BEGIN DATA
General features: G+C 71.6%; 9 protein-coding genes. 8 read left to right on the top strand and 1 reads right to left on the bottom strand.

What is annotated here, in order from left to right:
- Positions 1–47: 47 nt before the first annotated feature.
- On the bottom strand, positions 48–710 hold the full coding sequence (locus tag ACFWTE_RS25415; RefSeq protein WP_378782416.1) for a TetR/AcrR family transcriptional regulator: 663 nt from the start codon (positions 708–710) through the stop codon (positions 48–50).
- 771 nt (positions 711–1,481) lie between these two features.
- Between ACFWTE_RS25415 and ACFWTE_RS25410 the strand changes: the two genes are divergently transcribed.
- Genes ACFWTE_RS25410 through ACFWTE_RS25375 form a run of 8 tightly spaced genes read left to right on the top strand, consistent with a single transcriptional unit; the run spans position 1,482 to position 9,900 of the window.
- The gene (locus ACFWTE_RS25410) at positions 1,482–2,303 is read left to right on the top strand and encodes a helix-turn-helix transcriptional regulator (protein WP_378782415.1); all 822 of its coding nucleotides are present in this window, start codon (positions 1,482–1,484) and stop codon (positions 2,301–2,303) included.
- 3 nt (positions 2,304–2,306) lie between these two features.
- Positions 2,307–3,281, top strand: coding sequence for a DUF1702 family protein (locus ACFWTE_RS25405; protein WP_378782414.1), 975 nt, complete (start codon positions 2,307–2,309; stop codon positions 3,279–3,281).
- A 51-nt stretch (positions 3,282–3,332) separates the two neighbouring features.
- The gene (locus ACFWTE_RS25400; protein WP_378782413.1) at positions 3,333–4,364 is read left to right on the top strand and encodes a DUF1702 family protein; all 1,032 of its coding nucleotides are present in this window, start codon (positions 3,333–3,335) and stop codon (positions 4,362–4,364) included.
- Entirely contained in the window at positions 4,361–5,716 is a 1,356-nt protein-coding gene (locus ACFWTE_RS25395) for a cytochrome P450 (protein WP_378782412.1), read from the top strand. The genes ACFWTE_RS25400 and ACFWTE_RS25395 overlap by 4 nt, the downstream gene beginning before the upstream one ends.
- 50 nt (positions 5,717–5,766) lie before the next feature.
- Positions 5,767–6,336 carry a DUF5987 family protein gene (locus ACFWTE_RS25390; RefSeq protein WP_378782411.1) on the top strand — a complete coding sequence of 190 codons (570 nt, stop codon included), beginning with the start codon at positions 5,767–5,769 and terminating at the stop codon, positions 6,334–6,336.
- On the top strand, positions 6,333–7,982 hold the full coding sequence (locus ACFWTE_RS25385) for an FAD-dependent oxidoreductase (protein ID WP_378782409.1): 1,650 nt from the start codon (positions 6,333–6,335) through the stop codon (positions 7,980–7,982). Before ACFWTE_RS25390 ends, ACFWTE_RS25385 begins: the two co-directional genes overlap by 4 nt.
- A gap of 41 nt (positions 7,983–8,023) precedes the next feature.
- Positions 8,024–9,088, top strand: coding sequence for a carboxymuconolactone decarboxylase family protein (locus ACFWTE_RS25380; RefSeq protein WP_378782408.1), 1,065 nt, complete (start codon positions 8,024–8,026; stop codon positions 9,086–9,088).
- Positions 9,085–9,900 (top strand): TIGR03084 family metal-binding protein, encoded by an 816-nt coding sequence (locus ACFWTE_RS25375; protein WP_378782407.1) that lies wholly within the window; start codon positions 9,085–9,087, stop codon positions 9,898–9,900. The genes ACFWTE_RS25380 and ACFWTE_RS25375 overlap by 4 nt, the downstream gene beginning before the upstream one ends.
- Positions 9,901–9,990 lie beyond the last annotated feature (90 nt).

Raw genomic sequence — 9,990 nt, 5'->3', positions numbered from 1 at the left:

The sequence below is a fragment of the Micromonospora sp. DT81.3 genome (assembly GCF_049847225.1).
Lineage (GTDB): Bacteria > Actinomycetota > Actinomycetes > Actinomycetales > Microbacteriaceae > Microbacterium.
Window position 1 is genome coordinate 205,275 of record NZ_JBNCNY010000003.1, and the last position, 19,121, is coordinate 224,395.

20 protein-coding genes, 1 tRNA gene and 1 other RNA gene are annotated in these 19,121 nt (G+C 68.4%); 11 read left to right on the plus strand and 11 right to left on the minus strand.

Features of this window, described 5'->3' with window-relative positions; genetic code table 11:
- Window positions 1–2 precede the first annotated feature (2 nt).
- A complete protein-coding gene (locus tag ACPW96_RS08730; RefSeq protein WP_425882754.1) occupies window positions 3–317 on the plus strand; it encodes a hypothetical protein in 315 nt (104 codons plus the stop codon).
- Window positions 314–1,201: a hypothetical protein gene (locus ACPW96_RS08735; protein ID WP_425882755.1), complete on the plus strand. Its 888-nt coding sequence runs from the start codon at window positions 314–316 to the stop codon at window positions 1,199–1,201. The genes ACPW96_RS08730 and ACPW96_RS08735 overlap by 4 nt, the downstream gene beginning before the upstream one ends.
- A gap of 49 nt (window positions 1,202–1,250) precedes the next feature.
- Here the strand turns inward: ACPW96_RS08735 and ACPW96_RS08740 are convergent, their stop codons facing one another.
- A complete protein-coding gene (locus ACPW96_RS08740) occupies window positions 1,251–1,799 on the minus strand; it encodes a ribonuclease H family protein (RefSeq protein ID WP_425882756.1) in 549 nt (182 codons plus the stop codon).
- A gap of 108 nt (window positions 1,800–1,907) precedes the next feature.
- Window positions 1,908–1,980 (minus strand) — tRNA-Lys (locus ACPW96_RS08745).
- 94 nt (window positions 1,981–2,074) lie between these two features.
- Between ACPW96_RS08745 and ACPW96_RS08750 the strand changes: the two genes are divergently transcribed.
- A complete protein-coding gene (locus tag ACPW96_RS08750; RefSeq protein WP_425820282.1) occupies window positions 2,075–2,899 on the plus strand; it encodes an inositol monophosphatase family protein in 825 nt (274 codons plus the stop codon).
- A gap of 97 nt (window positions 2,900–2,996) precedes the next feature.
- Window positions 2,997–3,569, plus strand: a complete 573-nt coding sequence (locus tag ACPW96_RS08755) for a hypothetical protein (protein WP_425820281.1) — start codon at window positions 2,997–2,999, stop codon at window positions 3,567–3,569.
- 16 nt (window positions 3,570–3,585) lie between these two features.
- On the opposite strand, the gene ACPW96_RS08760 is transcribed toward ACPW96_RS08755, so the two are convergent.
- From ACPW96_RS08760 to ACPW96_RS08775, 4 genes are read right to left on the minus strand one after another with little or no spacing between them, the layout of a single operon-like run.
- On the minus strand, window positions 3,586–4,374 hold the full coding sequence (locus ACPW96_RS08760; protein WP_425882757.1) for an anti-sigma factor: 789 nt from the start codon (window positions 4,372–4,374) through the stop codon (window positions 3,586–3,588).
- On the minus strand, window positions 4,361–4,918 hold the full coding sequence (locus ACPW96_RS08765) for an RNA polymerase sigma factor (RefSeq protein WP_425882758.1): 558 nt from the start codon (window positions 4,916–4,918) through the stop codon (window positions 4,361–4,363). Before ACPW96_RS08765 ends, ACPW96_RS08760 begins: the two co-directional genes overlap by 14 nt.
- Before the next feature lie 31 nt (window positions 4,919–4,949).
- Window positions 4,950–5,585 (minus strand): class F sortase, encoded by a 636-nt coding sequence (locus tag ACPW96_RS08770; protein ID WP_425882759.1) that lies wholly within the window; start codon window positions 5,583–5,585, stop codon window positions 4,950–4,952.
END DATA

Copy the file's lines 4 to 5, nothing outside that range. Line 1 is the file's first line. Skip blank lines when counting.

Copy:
- On the bottom strand, positions 48–710 hold the full coding sequence (locus tag ACFWTE_RS25415; RefSeq protein WP_378782416.1) for a TetR/AcrR family transcriptional regulator: 663 nt from the start codon (positions 708–710) through the stop codon (positions 48–50).
- 771 nt (positions 711–1,481) lie between these two features.